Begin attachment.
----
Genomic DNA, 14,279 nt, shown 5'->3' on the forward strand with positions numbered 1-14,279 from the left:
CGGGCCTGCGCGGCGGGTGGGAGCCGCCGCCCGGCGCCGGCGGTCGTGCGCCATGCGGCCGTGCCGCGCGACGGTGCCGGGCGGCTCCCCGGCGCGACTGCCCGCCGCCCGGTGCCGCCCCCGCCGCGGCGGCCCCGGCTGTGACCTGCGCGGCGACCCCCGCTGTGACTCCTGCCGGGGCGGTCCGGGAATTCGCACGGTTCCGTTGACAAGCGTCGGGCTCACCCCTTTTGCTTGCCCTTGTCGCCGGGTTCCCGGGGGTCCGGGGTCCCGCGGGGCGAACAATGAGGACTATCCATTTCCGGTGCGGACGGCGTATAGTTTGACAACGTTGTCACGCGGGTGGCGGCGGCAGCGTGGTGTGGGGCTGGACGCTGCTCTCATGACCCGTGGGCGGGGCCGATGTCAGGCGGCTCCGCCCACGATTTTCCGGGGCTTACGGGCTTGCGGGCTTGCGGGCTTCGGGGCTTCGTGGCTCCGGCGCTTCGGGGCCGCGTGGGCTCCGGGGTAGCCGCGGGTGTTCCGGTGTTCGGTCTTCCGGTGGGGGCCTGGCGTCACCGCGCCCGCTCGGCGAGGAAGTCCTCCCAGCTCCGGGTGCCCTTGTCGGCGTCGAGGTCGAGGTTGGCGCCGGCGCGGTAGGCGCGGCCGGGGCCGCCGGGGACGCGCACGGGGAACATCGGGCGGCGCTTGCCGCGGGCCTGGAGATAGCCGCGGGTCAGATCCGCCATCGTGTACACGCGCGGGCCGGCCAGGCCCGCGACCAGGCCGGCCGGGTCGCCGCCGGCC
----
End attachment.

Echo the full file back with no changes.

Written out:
Genomic DNA, 14,279 nt, shown 5'->3' on the forward strand with positions numbered 1-14,279 from the left:
CGGGCCTGCGCGGCGGGTGGGAGCCGCCGCCCGGCGCCGGCGGTCGTGCGCCATGCGGCCGTGCCGCGCGACGGTGCCGGGCGGCTCCCCGGCGCGACTGCCCGCCGCCCGGTGCCGCCCCCGCCGCGGCGGCCCCGGCTGTGACCTGCGCGGCGACCCCCGCTGTGACTCCTGCCGGGGCGGTCCGGGAATTCGCACGGTTCCGTTGACAAGCGTCGGGCTCACCCCTTTTGCTTGCCCTTGTCGCCGGGTTCCCGGGGGTCCGGGGTCCCGCGGGGCGAACAATGAGGACTATCCATTTCCGGTGCGGACGGCGTATAGTTTGACAACGTTGTCACGCGGGTGGCGGCGGCAGCGTGGTGTGGGGCTGGACGCTGCTCTCATGACCCGTGGGCGGGGCCGATGTCAGGCGGCTCCGCCCACGATTTTCCGGGGCTTACGGGCTTGCGGGCTTGCGGGCTTCGGGGCTTCGTGGCTCCGGCGCTTCGGGGCCGCGTGGGCTCCGGGGTAGCCGCGGGTGTTCCGGTGTTCGGTCTTCCGGTGGGGGCCTGGCGTCACCGCGCCCGCTCGGCGAGGAAGTCCTCCCAGCTCCGGGTGCCCTTGTCGGCGTCGAGGTCGAGGTTGGCGCCGGCGCGGTAGGCGCGGCCGGGGCCGCCGGGGACGCGCACGGGGAACATCGGGCGGCGCTTGCCGCGGGCCTGGAGATAGCCGCGGGTCAGATCCGCCATCGTGTACACGCGCGGGCCGGCCAGGCCCGCGACCAGGCCGGCCGGGTCGCCGCCGGCC